CrossFit is scary. Good – it should be.

I received another “CrossFit makes me nervous…” message on our website the other day.

Like, for the 10,000th time. I try to put on my empathy hat each time I receive that message over and over and over and… well you get the idea. I’ve addressed the “CrossFit is scary and expensive” comment so many times that I’ve built out a whole slew of canned automated responses on various apps. You know, the typical points:

  • CrossFit is actually 3x safer than jogging
  • We have an extensive on-boarding program
  • CrossFit can be scaled and modified
  • Hey, check out this video of a grandma over there doing CrossFit
  • CrossFit’s not expensive – your gym is cheap because no one goes there
  • You’d spend $2,000 on a month on a personal trainer to get the same level of service you get in a small group CrossFit class
  • Blah, blah, blah, blah

I’m not trying to be old man grumpy Scanny here. It’s just… I don’t know how many times I have to try and talk people off the ledge of something that millions of people have been doing everyday for almost two decades now.

But, then I was smacked in the head with a different perspective.

In an interview I recently did I was asked about some of the most influential experiences in my life and what they had in common. A lot of it related to travel and putting myself in pretty uncomfortable situations; even scary situations. I’ll share with you a few of these:

I was 17.

I went to an event with a friend at an indoor skate park. At the end of the event a speaker gave a 20 minute talk about community involvement and whatnot; a “what do you want to do after you graduate high school” talk.

The guy worked with Habitat For Humanity in the Dominican Republic. He spoke about the living conditions in some of the poorest parts of the Dominican Republic and Haiti. This was the first time I had considered a world drastically different than my own.

I knew I had to go see what’s up. I got the guy’s card and called him the next Monday saying I want to go there over my winter break of my senior year of high school. I wasn’t taking no for an answer.

My first step was to get my folks to sign off on it. Reluctantly, they gave consent since I wasn’t yet 18 (sorry, Mom). They hated the idea I’m sure. I made travel plans, found a Cuban family to host me, and started working to pay for the whole adventure.

I was scared out of my mind and spent every dime I earned on the trip. And the experience fundamentally changed my life forever.

I was 18.

Growing up in Kansas, I longed for the mountains. I wanted to live, camp, hike, and snowboard in the Rockies. So, I applied for a job at a remote conference grounds in southern Colorado. The only position that was available was that of a wrangler… yup, a horse wrangler. This would’ve been the perfect job for me had I ever been on a horse in my life. 

You see, the majority of the staff were on a transition from college to career. I was still in high school when I applied for the job. That winter, the person that had my job tore her ACL in a snowboarding accident. A week after my application was denied I got another call asking if I’m still interested and if I had any equine experience. I lied.

So I got the job and, the day after I graduated high school, I shipped off to Colorado.

Showing up to my first day of work in basketball shorts and skate shoes, I was scared out of my mind; of horses, of being found out, and letting down the team. I was really scared. This fear drove me. I would wake up an hour early (on a ranch this is a 3:30am alarm clock) and stay two hours late until I learned all the knots, how to wrangle a horse, and how to put on a saddle. I finally figured it out. I had to figure it out. Had this been a super-comfortable, familiar experience, I likely wouldn’t have put in that extra work.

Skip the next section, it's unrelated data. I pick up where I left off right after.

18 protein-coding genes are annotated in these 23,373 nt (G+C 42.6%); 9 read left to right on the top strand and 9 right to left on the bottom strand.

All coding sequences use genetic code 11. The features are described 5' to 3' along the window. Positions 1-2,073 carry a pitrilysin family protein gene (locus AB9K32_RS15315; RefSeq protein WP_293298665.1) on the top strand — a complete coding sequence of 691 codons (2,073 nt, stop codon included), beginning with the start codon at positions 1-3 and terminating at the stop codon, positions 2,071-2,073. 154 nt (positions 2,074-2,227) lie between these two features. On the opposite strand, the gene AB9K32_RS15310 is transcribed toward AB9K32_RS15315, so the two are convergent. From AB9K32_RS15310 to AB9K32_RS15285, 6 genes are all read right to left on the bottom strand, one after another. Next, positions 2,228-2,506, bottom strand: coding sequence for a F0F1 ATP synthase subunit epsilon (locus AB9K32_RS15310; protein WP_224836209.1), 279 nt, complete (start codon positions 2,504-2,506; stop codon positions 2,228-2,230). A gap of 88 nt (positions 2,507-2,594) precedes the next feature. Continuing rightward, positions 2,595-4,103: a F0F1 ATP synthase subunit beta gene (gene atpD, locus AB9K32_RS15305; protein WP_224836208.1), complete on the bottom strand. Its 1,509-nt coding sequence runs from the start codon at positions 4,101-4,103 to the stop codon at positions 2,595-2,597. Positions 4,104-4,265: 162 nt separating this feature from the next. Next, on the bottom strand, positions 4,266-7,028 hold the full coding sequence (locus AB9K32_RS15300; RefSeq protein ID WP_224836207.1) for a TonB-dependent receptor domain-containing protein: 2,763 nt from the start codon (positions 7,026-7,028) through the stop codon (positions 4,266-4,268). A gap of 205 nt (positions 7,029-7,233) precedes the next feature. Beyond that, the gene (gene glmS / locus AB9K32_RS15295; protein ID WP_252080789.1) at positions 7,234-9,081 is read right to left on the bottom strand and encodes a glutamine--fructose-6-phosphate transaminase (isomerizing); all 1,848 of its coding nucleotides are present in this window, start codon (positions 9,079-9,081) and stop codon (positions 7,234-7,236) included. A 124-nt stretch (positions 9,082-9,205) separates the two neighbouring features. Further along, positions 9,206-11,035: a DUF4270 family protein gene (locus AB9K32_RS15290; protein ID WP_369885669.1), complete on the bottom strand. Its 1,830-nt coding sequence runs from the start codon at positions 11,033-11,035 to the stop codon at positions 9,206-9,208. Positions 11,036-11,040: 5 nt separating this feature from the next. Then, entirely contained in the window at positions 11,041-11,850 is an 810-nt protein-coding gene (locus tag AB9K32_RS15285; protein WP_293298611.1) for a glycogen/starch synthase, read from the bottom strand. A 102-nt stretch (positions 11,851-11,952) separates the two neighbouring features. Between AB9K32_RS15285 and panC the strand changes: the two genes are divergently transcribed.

I’ll Open a Gym.

I just had the pleasure of spending the weekend with my brother-in-law who lives in China. He also owns his own business and relies on it as his sole source of income for his family. I enjoy our time together because there’s a bond that only entrepreneurs share – sleepless nights, unending decisions, stress, paranoia, fear, and an absolute the-buck-stops-here attitude. It’s one of those experiences that is so nerve wracking that it creates an instant bond amongst those stupid risk-tolerant enough to do it.

This was – bar none – the scariest thing I’ve done; jumping off a cliff with a few kettle bells and some debt. I didn’t sleep much those first few years. The fear really drove me. I had to figure it out.

But, through this experience I’ve learned more about productivity, people, and myself than most people do in a lifetime. I’ve made a lifetime of mistakes in a 5-year period and learned a lifetime of lessons as a result. It’s been truly transformative. But, without the fear, there is no transformation. If the success rate for new businesses were flip-flopped – 80% failure rate in the first five years – would the light at the end of the tunnel be so sweet? Hell no.

This is CrossFit.

You should be a little nervous about CrossFit. Because, at the edge of transformation should be a little fear. Every part of your brain wants you to remain super-comfortable, not break a sweat, not meet new people, and opt for fast food over vegetables.

There was a time in human history when this came in handy. For our ancestors, newness – especially physical newness – meant a threat. It typically meant that food was scarce or a threat was imminent. This nervousness is a defense mechanism. But in an age where a full inbox is the most stressful part of our days, this has become a disadvantage.

No matter what you’re scared of, embrace that nervousness. It probably means that a lasting change is right around the corner.

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